“The cliché advertiser mission is to send the right message to the right person at the right time at the right place,” stated AdMonsters Editorial Director Gavin Dunaway at a recent Think Tank, where product managers and CTOs from a variety of SSPs and exchanges discussed the future of the programmatic ecosystem. “SSPs and exchanges have long been tasked with ensuring ad buyers know that those opportunities are available.
“But take that a step further—how do we get the right piece of inventory with the right person at the right time to the bidder?” he continued. “Is that a pipe dream—or a necessity as infrastructure costs and buy-side cries for waste reduction and de-duplication mount?”
The supply-side partners in the discussion group seemed to lean toward “necessity.” As the conversation progressed, it became clear that the relationship between SSPs and DSPs was central to a solution. The antiquated idea that SSPs are publisher defenders and DSPs are buyer advocates has created a gulf—one might say a black hole of pricing machinations and Russian-Doll-style auctions that threatens to suck away the benefits of the open ecosystem entirely.
Key to bridging that gap—or plugging the black hole—is traffic shaping.
Adversaries or Allies?
Historically, the relationship between the DSPs and SSPs has been complex and somewhat adversarial—DSPs help advertisers find their most desirable audiences at the lowest price point, while SSPs want to help publishers reach the highest bidder and best monetize their inventory. But the rise of header bidding eclipsed the waterfall and vastly changed the nature of the relationship between SSPs and both buyers and sellers.
For instance, DSPs no longer have to work with various SSPs just to make sure they’re at the top of different publishers’ waterfalls. Meanwhile, publishers can expect better results by working with many SSPs simultaneously and opening up new avenues of demand. Individual SSPs lost a lot of the power they had with publishers back in the waterfall days and found themselves in greater competition for demand. This has somewhat commoditized supply, leading to massive duplications of auctions, and all the nasty infrastructure costs that follow.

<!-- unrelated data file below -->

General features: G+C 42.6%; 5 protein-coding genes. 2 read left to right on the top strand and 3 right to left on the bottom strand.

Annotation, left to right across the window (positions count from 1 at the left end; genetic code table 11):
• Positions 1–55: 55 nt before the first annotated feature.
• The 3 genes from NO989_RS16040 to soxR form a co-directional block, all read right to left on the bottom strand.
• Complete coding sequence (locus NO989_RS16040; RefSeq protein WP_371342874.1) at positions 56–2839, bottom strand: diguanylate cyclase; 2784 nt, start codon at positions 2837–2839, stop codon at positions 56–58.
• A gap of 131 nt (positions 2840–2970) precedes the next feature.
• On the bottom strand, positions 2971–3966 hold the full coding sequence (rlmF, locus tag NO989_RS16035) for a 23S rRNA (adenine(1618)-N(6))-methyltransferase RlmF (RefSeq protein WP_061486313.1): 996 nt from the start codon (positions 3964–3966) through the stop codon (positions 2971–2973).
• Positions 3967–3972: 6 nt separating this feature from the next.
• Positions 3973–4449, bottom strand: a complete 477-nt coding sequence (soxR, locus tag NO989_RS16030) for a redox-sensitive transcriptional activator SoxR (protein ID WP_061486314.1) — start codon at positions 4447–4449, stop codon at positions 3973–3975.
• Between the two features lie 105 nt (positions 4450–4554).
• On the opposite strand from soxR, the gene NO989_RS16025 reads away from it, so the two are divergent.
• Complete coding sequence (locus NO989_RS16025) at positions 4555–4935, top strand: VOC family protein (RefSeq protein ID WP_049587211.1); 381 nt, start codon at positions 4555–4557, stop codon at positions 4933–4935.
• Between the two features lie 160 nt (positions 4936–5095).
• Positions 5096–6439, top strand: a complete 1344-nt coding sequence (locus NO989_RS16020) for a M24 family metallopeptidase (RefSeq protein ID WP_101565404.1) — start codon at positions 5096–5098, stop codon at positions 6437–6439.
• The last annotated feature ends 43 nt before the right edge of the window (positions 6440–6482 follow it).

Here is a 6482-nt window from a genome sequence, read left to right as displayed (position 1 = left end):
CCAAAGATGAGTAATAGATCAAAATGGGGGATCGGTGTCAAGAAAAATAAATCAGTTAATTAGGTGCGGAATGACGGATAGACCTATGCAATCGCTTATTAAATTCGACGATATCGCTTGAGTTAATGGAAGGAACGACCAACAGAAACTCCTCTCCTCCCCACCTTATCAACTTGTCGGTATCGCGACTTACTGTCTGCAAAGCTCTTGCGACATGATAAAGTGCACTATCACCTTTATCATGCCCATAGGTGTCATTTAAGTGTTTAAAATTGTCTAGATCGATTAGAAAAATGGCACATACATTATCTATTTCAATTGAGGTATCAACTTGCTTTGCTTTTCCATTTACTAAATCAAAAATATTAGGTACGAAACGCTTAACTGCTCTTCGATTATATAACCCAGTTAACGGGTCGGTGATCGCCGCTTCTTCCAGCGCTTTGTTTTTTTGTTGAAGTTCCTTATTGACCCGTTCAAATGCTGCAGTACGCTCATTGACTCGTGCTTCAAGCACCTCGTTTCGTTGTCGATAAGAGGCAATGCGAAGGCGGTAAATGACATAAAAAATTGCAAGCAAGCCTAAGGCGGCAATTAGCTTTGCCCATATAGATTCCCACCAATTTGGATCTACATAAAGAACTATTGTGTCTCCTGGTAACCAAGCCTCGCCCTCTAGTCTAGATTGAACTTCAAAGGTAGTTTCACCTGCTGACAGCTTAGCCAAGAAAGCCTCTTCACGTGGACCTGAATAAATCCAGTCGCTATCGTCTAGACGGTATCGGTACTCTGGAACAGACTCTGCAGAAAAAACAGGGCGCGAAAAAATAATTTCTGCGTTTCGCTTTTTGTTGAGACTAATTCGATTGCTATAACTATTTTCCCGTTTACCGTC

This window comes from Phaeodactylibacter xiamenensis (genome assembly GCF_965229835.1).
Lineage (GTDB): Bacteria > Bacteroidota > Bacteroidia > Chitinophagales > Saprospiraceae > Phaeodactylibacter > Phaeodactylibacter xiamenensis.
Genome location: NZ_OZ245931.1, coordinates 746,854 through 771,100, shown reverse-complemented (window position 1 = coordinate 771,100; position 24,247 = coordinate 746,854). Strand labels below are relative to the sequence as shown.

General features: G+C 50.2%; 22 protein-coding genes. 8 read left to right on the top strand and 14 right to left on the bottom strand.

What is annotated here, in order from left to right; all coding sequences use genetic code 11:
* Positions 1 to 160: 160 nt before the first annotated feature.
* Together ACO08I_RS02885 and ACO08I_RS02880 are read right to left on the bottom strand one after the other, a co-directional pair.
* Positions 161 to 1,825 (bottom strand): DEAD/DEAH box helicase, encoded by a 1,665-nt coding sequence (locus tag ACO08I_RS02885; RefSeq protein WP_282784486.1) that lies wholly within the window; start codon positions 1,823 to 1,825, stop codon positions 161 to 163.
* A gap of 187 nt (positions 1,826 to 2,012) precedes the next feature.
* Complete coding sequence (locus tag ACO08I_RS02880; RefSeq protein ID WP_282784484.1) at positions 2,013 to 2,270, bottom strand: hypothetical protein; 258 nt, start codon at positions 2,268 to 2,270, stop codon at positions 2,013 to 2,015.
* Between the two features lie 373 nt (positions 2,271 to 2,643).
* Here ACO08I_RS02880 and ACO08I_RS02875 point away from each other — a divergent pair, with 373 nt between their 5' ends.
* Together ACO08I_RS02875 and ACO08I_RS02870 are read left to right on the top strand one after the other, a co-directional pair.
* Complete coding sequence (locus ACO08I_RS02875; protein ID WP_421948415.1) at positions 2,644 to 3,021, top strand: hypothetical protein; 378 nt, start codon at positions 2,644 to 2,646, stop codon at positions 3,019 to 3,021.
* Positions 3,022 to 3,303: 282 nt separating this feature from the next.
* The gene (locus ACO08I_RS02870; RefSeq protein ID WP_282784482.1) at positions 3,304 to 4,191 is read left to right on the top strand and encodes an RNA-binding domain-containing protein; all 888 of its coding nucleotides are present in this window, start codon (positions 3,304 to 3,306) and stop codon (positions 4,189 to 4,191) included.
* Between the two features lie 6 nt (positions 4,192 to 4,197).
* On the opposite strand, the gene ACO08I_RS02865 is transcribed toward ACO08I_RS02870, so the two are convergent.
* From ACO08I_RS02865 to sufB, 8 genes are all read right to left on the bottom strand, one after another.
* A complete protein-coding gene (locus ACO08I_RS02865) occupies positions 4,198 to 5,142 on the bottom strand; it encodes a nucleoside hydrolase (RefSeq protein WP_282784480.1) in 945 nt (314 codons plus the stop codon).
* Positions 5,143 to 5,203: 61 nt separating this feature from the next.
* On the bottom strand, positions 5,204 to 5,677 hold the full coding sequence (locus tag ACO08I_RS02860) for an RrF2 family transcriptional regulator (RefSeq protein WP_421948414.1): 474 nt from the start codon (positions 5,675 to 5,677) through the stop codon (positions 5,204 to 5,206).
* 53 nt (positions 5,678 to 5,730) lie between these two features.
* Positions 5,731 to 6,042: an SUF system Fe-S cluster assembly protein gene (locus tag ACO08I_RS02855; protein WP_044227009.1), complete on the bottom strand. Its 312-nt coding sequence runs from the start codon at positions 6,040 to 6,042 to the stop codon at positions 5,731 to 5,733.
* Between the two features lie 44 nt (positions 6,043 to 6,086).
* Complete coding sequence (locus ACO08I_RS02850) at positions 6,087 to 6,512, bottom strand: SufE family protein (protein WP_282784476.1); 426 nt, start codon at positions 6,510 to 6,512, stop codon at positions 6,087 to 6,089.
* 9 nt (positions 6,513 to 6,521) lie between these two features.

With the amount of DSPs rapidly shrinking and SSPs increasingly appealing directly to buyers and agencies, the working relationship between DSPs and SSPs has become even further strained. There’s a lot of frustration over how roles are defined between DSPs and SSPs when it comes to bid optimization, particularly as the industry made the leap from second-price to first-price auctions.
The switch came along awkwardly, with many SSPs admittedly not being transparent about when first-price auctions were employed. To avoid over-paying for inventory, bid shading emerged as a standard practice for buyers—in effect, we’re still using second-price tools for a first-price world.
The lack of transparency and pricing gamesmanship are holding back progress in programmatic and sustaining the outdated adversarial relationship. As the walled gardens close in on the open programmatic space, SSPs and DSPs need to become more allied, thinking less about their proximity to publishers or buyers, but focusing on enriching the benefits of the open marketplace.
“One of the big challenges is that algorithmic optimization is, by definition, not transparent,” said Tom Kershaw, CTO, Magnite (fka Rubicon Project/Telaria). “But I think the idea that we should get rid of algorithmic optimization and go back to manual configurations through UIs is not an option for our industry. The ship has sailed on that—we are going to be in an algorithmically optimized environment. And if we’re not, we’re not going to be here. So we have to figure out a way to do that in a transparent manner.”